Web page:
Alan Reynolds

The core consumer price index (CPI) rose by 0.2 percent in July. The chain-weighted core CPI did not rise at all, following two months of 0.1 percent gains. Yet the fixed-weight version seemed to speed up when compared with last year. Why? Because in 2005 the comparable monthly gains averaged just 0.13 from April through September (a 1.6 percent annual rate). If the increase is the same 0.2 percent in August, the year-to-year increase will nonetheless appear to rise from 2.7 to 2.8 percent, because last year's numbers were so low.

Such misleading percentages are just one reason some economists argue the Federal Reserve has not yet done nearly enough to contain core inflation. Last week's column dealt with another reason -- unit labor costs. But there are so many others that the only way to explain why I find these arguments unpersuasive is to go through them one by one.

The case for much more aggressive Fed tightening was carefully articulated in a Wall Street Journal piece by Mike Darda, chief economist at MKM Partners. He proposes "hiking the fed funds rate to 6 percent with more hikes to follow."

"The strongest case against the Fed's decision to pause," he wrote, "was presented by several forward-looking price-level indicators. ... Gold prices have risen to $135 an ounce on the year, while the dollar has fallen 6 percent against G-6 currencies and inflation-linked bond spreads have widened by 33 basis points." Do those variables predict inflation?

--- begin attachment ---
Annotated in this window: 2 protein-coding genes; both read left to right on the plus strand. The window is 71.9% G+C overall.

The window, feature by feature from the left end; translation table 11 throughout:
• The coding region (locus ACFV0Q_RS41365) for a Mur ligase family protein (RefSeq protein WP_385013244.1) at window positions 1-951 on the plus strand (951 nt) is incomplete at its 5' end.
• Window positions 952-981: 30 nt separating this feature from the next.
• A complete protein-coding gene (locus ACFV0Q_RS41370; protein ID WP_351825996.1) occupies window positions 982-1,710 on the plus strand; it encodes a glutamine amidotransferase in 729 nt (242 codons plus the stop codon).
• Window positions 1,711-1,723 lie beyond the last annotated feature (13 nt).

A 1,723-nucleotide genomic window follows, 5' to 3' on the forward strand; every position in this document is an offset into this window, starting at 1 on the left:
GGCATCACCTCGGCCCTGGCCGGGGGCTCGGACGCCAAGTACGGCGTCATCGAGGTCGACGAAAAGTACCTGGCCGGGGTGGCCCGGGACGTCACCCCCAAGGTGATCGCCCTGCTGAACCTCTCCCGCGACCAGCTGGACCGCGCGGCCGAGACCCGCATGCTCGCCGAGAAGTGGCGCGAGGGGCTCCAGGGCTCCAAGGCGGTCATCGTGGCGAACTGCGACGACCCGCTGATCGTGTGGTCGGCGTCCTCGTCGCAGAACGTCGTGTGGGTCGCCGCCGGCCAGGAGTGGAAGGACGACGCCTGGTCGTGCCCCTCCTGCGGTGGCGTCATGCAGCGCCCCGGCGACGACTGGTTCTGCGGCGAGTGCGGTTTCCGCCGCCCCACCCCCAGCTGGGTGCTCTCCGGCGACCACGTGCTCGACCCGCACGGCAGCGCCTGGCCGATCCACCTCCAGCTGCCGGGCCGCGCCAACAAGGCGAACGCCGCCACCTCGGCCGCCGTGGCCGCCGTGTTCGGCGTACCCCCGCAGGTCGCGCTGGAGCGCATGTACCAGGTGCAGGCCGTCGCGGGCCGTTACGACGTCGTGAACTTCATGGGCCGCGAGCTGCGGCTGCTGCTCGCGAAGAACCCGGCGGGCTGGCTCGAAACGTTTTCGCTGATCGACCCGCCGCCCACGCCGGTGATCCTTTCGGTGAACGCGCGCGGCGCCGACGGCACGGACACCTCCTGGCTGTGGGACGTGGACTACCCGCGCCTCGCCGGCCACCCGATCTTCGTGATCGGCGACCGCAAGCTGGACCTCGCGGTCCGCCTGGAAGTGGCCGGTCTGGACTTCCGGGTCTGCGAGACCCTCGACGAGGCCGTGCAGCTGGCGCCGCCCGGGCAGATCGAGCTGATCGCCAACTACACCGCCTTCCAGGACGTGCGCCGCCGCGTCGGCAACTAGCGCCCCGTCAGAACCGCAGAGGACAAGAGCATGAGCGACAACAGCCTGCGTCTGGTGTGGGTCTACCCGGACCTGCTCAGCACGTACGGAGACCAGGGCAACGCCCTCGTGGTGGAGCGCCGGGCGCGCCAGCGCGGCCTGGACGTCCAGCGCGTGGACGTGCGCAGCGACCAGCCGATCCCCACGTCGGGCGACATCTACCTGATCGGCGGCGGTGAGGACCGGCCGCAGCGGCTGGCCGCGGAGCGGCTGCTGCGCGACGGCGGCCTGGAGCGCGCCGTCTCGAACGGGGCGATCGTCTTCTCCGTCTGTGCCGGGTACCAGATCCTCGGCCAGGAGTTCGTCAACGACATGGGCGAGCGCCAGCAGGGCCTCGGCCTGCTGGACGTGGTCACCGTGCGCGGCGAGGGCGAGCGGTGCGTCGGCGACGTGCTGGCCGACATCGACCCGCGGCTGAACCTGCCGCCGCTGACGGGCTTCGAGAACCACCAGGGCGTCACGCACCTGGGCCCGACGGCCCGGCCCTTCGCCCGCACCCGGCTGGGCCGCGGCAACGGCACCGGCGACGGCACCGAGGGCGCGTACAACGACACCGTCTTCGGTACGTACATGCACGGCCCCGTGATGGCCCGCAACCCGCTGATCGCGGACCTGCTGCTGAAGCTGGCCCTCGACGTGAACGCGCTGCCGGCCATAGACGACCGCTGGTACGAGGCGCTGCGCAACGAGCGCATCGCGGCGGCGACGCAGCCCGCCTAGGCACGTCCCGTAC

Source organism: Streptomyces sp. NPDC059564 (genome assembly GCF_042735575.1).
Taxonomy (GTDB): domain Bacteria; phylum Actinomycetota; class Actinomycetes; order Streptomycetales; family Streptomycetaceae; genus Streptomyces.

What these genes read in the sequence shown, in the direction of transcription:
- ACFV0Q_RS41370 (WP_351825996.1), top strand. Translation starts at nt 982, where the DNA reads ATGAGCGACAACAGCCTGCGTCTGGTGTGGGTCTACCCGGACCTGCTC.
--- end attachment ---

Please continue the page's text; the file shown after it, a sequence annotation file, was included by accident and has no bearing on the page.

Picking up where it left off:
First, gold: The price of gold rose from $272 in August 2001 to $725 in May, before dropping back to $623 lately. If rising gold prices predict inflation, why have we not already seen much higher inflation?

The most astonishing increase in the price of gold -- from $239 in April 1979 to $850 on Jan. 21, 1980 -- was a reflection of current inflation. The CPI excluding energy rose by 11.3 percent from December 1978 to December 1979.

In a February paper for MKM Partners, Darda theorized that only increases above about $475 predict future inflation. His graph shows that gold exceeded $475 in February 1983 ($491), yet inflation fell dramatically after that. Gold next peaked at $500 in December 1987, and Darda therefore compares the latest "gold-price breakout" to 1987, which "foreshadowed more than three years of rising core inflation." During those three years, however, the price of gold fell. Gold was down to $271 in 1999 and $279 in 2000. Yet cheap gold then foreshadowed rising core inflation in 2000 and 2001.


Alan Reynolds

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